‘Engaging the South’ exhibition coming to ETSU gallery
Published 11:47 am Thursday, June 1, 2023
JOHNSON CITY – “Engaging the South,” a collection of photographs curated by East Tennessee State University graduate Joshua K. Harr with William Major, is coming soon to Johnson City.
The exhibition runs June 2-July 22 at Tipton Gallery with a reception planned for Friday, June 2, from 6-8 p.m. during the Blue Plum Festival. Nationally renowned Appalachian photographer Mike Smith will be on hand.
The exhibition brings to light new voices challenging negative stereotypes of the South, organizers said, through open dialogue and narratives from a wide spectrum of photographers who come from many backgrounds. Featured artists include Noah Booshu, Matthew J. Brown, Amber Dawn Farley, Jerry D. Greer, Joshua K. Harr, William Major and Jane Lindsay, Julie Rae Powers, Joi West and Billie Wheeler. Their works illuminate the often-overlooked conversations surrounding the region’s past and identity:
Major and Lindsay’s work explores the educational opportunities for nonviolent inmates at the Harlan County Detention Center receiving college credits. They promote self-expression by creating antithetical mugshots with an alternative process of photography. In contrast, Billie Wheeler’s introspective self-portraits distort the face and highlight psychological masking in modern society.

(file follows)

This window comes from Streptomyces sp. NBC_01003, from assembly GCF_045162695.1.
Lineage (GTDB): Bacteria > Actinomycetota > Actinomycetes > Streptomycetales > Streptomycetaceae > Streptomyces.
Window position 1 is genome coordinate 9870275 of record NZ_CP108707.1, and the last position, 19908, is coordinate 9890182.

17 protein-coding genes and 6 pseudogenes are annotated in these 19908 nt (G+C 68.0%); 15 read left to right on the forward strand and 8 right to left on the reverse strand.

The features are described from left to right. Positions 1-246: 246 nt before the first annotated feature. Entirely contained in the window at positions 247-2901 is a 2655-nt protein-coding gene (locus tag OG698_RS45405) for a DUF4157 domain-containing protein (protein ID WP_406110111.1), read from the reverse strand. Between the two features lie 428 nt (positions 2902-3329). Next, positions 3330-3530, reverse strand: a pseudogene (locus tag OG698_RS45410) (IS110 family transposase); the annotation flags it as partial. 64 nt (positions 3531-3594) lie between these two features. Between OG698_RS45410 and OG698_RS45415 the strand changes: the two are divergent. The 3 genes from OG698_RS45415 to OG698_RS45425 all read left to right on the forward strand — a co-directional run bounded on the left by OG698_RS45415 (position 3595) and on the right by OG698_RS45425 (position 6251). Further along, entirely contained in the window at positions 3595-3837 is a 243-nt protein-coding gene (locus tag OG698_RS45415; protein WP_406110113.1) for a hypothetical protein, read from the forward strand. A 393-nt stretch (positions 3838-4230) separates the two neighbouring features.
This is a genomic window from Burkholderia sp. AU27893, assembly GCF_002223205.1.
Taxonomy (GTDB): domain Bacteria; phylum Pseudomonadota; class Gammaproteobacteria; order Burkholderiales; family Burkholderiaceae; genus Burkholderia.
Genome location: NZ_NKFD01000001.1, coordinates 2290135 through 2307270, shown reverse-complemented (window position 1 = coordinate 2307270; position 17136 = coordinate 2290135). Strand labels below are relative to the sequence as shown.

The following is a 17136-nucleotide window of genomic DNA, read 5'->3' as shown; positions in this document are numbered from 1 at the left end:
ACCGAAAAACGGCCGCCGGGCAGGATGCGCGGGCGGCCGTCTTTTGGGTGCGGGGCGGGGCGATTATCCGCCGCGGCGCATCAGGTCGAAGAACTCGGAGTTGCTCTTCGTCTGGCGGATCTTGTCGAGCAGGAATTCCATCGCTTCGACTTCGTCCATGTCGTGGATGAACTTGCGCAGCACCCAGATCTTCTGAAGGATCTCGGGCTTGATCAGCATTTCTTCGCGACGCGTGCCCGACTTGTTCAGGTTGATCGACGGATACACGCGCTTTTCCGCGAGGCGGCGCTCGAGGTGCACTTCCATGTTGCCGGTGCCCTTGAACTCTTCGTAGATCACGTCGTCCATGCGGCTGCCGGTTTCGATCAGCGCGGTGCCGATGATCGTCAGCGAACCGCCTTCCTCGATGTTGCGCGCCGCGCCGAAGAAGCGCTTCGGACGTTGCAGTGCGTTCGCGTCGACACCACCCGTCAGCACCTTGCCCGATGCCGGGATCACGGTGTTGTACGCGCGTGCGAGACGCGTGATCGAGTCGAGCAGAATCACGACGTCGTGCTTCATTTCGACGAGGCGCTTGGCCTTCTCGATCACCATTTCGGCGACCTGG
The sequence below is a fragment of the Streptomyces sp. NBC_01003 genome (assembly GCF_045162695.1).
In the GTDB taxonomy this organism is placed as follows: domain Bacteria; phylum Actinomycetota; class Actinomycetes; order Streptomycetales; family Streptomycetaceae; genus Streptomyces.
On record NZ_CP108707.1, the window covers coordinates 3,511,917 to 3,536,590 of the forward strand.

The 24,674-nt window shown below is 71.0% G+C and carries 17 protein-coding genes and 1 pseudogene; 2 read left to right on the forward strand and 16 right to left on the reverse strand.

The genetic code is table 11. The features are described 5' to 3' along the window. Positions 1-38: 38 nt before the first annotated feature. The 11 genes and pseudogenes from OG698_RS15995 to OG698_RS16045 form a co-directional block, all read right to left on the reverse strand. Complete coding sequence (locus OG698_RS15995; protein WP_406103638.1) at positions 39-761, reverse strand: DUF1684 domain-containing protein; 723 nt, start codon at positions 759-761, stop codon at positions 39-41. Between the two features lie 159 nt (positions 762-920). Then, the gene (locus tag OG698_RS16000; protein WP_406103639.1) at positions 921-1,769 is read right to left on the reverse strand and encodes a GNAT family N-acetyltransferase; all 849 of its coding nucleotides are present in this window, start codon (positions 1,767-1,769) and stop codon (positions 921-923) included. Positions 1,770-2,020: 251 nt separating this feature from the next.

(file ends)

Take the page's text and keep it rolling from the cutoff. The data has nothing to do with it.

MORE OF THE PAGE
Powers’ photographs broaden the limits of identity in rural Appalachia by providing voice and recognition to the queer community experience which is often overlooked. Similarly, West’s photographic investigations of the LGBTQ+ population in Alabama are products of good rapport that allowed a process of intimate revelations that explore the vulnerable aspects of their nature captured in portraits.
Harr’s photographs offer a personal look into the landscape and cultural shortcomings. Many old cliches due to racism to cruel religious philosophies, poor education and hateful iconography are challenged, organizers noted.
Harr is joined by fellow ETSU alumni Farley, Booshu and Brown in their interest of documenting families, communities and place in Appalachia and the South. Farley’s photographs catalog slow change to the landscape and residents, including her own family in Shady Valley. Brown’s project displays a subjective and intimate view of his grandparents’ last years. Meanwhile, Booshu’s photographs document his exploration of the homeland of his blues music heroes in Mississippi.
Greer’s body of work addresses the economic impact, environmental devastation and negative health complications experienced by the communities due to the modernization of coal mining technology in the Central Appalachian Mountains.
Tipton Gallery is located at 126 Spring Street in Johnson City, and the exhibition is happening in partnership with the Arts Fund of East Tennessee Foundation.